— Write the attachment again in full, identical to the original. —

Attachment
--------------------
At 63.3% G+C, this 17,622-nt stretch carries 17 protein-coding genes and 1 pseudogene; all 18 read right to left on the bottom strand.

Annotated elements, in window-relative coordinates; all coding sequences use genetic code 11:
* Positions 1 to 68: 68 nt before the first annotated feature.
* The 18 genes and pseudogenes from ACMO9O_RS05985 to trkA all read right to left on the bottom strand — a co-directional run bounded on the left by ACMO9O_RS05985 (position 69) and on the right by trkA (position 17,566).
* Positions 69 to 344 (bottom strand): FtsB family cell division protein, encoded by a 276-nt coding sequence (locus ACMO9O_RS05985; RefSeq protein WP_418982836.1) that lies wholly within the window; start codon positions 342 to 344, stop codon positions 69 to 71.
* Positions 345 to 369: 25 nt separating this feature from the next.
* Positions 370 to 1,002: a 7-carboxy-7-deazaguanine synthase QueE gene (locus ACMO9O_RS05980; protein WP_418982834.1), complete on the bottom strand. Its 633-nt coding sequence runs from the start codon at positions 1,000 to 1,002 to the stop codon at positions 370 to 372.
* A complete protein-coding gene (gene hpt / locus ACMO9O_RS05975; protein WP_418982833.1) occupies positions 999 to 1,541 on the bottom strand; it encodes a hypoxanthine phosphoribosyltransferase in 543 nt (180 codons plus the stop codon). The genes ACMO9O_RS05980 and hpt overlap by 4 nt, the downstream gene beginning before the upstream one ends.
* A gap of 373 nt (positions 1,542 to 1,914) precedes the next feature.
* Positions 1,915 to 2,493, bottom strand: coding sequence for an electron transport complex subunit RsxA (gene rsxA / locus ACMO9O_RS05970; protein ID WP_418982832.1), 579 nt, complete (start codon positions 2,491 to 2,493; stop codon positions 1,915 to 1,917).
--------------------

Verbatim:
At 63.3% G+C, this 17,622-nt stretch carries 17 protein-coding genes and 1 pseudogene; all 18 read right to left on the bottom strand.

Annotated elements, in window-relative coordinates; all coding sequences use genetic code 11:
* Positions 1 to 68: 68 nt before the first annotated feature.
* The 18 genes and pseudogenes from ACMO9O_RS05985 to trkA all read right to left on the bottom strand — a co-directional run bounded on the left by ACMO9O_RS05985 (position 69) and on the right by trkA (position 17,566).
* Positions 69 to 344 (bottom strand): FtsB family cell division protein, encoded by a 276-nt coding sequence (locus ACMO9O_RS05985; RefSeq protein WP_418982836.1) that lies wholly within the window; start codon positions 342 to 344, stop codon positions 69 to 71.
* Positions 345 to 369: 25 nt separating this feature from the next.
* Positions 370 to 1,002: a 7-carboxy-7-deazaguanine synthase QueE gene (locus ACMO9O_RS05980; protein WP_418982834.1), complete on the bottom strand. Its 633-nt coding sequence runs from the start codon at positions 1,000 to 1,002 to the stop codon at positions 370 to 372.
* A complete protein-coding gene (gene hpt / locus ACMO9O_RS05975; protein WP_418982833.1) occupies positions 999 to 1,541 on the bottom strand; it encodes a hypoxanthine phosphoribosyltransferase in 543 nt (180 codons plus the stop codon). The genes ACMO9O_RS05980 and hpt overlap by 4 nt, the downstream gene beginning before the upstream one ends.
* A gap of 373 nt (positions 1,542 to 1,914) precedes the next feature.
* Positions 1,915 to 2,493, bottom strand: coding sequence for an electron transport complex subunit RsxA (gene rsxA / locus ACMO9O_RS05970; protein ID WP_418982832.1), 579 nt, complete (start codon positions 2,491 to 2,493; stop codon positions 1,915 to 1,917).